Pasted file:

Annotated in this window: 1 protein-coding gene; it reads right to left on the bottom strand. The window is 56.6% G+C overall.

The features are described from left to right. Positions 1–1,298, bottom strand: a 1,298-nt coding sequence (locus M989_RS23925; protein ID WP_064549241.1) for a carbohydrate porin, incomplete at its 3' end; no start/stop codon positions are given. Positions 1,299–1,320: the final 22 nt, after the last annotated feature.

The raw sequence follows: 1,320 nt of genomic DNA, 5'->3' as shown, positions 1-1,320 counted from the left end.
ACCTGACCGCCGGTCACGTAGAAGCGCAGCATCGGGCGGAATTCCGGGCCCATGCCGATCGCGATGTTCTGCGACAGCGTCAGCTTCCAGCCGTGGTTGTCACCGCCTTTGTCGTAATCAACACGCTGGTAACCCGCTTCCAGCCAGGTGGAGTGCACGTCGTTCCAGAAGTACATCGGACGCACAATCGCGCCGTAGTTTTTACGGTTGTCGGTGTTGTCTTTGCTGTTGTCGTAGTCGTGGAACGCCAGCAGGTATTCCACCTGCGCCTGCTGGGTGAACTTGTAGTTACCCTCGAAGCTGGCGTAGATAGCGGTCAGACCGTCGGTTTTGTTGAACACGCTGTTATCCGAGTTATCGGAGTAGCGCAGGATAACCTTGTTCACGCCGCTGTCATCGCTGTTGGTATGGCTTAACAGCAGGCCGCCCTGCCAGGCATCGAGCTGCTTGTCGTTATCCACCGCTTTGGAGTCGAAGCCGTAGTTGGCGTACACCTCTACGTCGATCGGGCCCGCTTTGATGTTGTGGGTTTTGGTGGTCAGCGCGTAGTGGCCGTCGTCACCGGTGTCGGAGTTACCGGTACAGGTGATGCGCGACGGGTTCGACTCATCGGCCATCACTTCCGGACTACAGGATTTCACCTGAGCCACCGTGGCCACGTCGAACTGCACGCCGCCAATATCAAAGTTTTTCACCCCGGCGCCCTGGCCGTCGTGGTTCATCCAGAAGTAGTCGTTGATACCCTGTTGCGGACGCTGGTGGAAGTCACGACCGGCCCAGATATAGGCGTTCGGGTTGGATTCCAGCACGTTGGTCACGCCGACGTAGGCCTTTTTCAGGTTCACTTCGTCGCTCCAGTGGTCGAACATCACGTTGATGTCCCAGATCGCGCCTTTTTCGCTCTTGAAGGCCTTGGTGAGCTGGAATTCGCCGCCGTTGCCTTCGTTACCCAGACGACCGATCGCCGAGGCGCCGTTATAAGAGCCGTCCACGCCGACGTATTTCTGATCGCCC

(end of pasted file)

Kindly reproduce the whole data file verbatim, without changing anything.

Annotated in this window: 1 protein-coding gene; it reads right to left on the bottom strand. The window is 56.6% G+C overall.

The features are described from left to right. Positions 1–1,298, bottom strand: a 1,298-nt coding sequence (locus M989_RS23925; protein ID WP_064549241.1) for a carbohydrate porin, incomplete at its 3' end; no start/stop codon positions are given. Positions 1,299–1,320: the final 22 nt, after the last annotated feature.

The raw sequence follows: 1,320 nt of genomic DNA, 5'->3' as shown, positions 1-1,320 counted from the left end.
ACCTGACCGCCGGTCACGTAGAAGCGCAGCATCGGGCGGAATTCCGGGCCCATGCCGATCGCGATGTTCTGCGACAGCGTCAGCTTCCAGCCGTGGTTGTCACCGCCTTTGTCGTAATCAACACGCTGGTAACCCGCTTCCAGCCAGGTGGAGTGCACGTCGTTCCAGAAGTACATCGGACGCACAATCGCGCCGTAGTTTTTACGGTTGTCGGTGTTGTCTTTGCTGTTGTCGTAGTCGTGGAACGCCAGCAGGTATTCCACCTGCGCCTGCTGGGTGAACTTGTAGTTACCCTCGAAGCTGGCGTAGATAGCGGTCAGACCGTCGGTTTTGTTGAACACGCTGTTATCCGAGTTATCGGAGTAGCGCAGGATAACCTTGTTCACGCCGCTGTCATCGCTGTTGGTATGGCTTAACAGCAGGCCGCCCTGCCAGGCATCGAGCTGCTTGTCGTTATCCACCGCTTTGGAGTCGAAGCCGTAGTTGGCGTACACCTCTACGTCGATCGGGCCCGCTTTGATGTTGTGGGTTTTGGTGGTCAGCGCGTAGTGGCCGTCGTCACCGGTGTCGGAGTTACCGGTACAGGTGATGCGCGACGGGTTCGACTCATCGGCCATCACTTCCGGACTACAGGATTTCACCTGAGCCACCGTGGCCACGTCGAACTGCACGCCGCCAATATCAAAGTTTTTCACCCCGGCGCCCTGGCCGTCGTGGTTCATCCAGAAGTAGTCGTTGATACCCTGTTGCGGACGCTGGTGGAAGTCACGACCGGCCCAGATATAGGCGTTCGGGTTGGATTCCAGCACGTTGGTCACGCCGACGTAGGCCTTTTTCAGGTTCACTTCGTCGCTCCAGTGGTCGAACATCACGTTGATGTCCCAGATCGCGCCTTTTTCGCTCTTGAAGGCCTTGGTGAGCTGGAATTCGCCGCCGTTGCCTTCGTTACCCAGACGACCGATCGCCGAGGCGCCGTTATAAGAGCCGTCCACGCCGACGTATTTCTGATCGCCC